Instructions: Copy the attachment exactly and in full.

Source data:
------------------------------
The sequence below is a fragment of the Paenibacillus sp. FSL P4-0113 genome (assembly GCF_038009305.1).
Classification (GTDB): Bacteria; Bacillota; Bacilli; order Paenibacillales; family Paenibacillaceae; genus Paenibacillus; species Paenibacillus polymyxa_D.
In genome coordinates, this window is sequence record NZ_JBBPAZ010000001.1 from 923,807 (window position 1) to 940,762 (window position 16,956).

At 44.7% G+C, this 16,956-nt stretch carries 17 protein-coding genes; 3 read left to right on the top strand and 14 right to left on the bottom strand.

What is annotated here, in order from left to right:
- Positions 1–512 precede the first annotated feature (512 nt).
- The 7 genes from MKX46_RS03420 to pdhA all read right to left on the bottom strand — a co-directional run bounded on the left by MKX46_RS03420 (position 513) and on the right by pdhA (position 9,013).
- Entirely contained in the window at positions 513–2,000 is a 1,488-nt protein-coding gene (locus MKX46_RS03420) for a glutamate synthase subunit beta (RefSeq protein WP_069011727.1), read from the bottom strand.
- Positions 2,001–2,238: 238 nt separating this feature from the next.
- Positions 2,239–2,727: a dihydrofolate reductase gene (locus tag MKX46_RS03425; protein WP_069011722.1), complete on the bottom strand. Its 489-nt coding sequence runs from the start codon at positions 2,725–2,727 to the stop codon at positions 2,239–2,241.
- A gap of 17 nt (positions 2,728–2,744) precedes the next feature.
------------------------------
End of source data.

The sequence below is a fragment of the Paenibacillus sp. FSL P4-0113 genome (assembly GCF_038009305.1).
Classification (GTDB): Bacteria; Bacillota; Bacilli; order Paenibacillales; family Paenibacillaceae; genus Paenibacillus; species Paenibacillus polymyxa_D.
In genome coordinates, this window is sequence record NZ_JBBPAZ010000001.1 from 923,807 (window position 1) to 940,762 (window position 16,956).

At 44.7% G+C, this 16,956-nt stretch carries 17 protein-coding genes; 3 read left to right on the top strand and 14 right to left on the bottom strand.

What is annotated here, in order from left to right:
- Positions 1–512 precede the first annotated feature (512 nt).
- The 7 genes from MKX46_RS03420 to pdhA all read right to left on the bottom strand — a co-directional run bounded on the left by MKX46_RS03420 (position 513) and on the right by pdhA (position 9,013).
- Entirely contained in the window at positions 513–2,000 is a 1,488-nt protein-coding gene (locus MKX46_RS03420) for a glutamate synthase subunit beta (RefSeq protein WP_069011727.1), read from the bottom strand.
- Positions 2,001–2,238: 238 nt separating this feature from the next.
- Positions 2,239–2,727: a dihydrofolate reductase gene (locus tag MKX46_RS03425; protein WP_069011722.1), complete on the bottom strand. Its 489-nt coding sequence runs from the start codon at positions 2,725–2,727 to the stop codon at positions 2,239–2,241.
- A gap of 17 nt (positions 2,728–2,744) precedes the next feature.